Finding satisfaction in Christ alone: A homily for the 18th Sunday in Ordinary Time

18th Sunday in Ordinary Time. August 2nd 2015.
Ex 16:2-4,12-15; Eph 4:17,20-24; Jn 6:24-35

Finding satisfaction in Christ alone

St. Paul counsels the Ephesian Christians to dissociate themselves completely from the pagan ways of the Gentiles in these words, “I declare and testify in the Lord that you must no longer live as the Gentiles do, in the futility of their minds.” What is it about the pagan ways of the Gentiles that the Christians are to dissociate from completely? We Christians ought to reflect on what aspects of such pagan attitude have crept into our own Christian life.

Reflecting on pagan religions, two main features come to mind. First, they have many gods. Secondly, they approach the gods based on what they need from the gods. There is a god for fertility needs, a god for those in search of spouses, a god for abundant harvest, a god for good health, etc. The pagan gods are abundant and they primarily serve the purpose of meeting the needs of the worshippers.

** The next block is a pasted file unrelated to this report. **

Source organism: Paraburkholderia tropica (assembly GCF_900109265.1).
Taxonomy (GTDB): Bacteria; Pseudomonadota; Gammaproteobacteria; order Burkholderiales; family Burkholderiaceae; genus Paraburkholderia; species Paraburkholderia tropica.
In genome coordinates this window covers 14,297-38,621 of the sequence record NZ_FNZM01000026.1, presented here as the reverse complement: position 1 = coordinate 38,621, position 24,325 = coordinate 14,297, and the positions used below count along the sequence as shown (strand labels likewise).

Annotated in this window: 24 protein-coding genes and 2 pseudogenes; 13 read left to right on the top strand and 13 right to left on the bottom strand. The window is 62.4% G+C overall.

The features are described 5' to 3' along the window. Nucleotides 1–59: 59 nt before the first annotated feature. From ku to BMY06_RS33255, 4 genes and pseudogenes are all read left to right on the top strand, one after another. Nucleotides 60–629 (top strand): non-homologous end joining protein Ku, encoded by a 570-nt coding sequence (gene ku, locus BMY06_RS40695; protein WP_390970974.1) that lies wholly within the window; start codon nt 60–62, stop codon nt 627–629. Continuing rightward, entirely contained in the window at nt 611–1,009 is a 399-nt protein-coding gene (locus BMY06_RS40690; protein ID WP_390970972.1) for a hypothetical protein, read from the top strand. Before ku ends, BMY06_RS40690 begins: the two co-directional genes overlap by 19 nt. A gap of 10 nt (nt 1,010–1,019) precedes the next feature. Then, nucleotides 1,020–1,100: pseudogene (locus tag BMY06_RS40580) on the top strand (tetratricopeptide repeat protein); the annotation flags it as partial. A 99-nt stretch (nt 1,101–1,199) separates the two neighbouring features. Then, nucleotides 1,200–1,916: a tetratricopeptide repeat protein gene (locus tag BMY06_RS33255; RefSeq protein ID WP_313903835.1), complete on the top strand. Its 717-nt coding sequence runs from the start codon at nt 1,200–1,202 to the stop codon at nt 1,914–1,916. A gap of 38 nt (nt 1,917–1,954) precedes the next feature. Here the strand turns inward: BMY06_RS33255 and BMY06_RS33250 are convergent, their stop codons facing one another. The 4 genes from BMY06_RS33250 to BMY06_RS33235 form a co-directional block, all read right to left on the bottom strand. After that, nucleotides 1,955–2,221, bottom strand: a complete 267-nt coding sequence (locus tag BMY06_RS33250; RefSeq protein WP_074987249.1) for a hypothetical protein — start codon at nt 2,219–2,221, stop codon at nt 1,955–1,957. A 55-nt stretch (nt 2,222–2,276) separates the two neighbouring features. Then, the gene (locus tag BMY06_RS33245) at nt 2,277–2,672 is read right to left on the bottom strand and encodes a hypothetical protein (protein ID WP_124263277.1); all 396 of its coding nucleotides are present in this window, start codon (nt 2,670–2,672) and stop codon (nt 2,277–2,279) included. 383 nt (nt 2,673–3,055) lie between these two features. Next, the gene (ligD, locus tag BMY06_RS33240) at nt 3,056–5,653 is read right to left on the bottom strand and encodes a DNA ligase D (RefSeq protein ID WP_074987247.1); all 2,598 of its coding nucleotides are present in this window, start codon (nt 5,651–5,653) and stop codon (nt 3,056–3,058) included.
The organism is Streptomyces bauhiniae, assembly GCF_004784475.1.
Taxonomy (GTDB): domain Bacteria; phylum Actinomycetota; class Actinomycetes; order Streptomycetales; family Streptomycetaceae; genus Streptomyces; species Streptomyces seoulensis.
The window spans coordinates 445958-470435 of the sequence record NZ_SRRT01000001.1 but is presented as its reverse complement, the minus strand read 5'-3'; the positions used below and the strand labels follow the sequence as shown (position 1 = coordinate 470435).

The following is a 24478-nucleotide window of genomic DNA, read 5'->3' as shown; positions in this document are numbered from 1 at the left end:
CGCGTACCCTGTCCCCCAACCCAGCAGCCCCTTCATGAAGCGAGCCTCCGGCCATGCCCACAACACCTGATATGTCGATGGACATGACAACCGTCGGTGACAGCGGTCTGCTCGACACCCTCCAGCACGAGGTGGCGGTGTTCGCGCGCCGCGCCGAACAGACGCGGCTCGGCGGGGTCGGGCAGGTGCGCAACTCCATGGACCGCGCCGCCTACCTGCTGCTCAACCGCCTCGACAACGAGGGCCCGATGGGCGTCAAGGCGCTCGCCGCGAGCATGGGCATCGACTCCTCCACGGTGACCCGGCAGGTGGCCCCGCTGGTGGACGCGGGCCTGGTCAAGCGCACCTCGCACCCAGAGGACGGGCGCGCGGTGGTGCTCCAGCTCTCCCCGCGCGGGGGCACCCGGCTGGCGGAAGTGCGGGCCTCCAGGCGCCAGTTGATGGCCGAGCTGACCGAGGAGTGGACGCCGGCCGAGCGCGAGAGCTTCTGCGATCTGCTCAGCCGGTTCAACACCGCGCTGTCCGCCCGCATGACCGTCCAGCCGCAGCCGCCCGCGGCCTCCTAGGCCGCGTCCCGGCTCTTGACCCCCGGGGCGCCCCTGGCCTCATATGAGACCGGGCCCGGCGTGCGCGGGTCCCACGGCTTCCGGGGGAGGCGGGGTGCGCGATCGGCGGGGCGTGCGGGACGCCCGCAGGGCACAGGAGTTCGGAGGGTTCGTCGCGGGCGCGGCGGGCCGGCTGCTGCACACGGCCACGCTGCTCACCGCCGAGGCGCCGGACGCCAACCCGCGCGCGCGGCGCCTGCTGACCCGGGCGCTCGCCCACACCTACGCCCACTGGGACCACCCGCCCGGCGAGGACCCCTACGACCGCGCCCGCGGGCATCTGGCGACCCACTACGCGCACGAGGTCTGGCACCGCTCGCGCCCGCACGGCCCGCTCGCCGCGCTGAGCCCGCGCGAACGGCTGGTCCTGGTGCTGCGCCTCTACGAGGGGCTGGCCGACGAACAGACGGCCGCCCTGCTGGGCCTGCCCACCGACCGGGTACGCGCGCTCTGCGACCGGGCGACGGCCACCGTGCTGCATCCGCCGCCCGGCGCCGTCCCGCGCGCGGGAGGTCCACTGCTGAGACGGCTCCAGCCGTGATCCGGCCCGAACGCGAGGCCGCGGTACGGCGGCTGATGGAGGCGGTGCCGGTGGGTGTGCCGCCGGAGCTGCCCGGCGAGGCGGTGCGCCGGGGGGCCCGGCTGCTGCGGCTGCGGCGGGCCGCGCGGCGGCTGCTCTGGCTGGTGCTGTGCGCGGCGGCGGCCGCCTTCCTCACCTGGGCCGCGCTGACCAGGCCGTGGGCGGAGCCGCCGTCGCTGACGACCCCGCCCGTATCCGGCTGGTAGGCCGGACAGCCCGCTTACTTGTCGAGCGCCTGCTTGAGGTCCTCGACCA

Christianity is a starkly different from paganism in this sense. In Christianity, we have one God – Father, Son and Holy Spirit and we approach this Triune God not primarily because of what we can get from Him but because we know that He has made us for Himself and the only thing that satisfies us is our relationship with Him. It is this relationship of dependence as His creatures that we have in God that moves us to seek out all our needs in Him alone with confidence, all the while knowing that nothing we receive from Him will satisfy us apart from our relationship with Him. St. Augustine affirmed this in his timeless quote, “Lord, you made us for yourself and our hearts are restless until they rest in you.”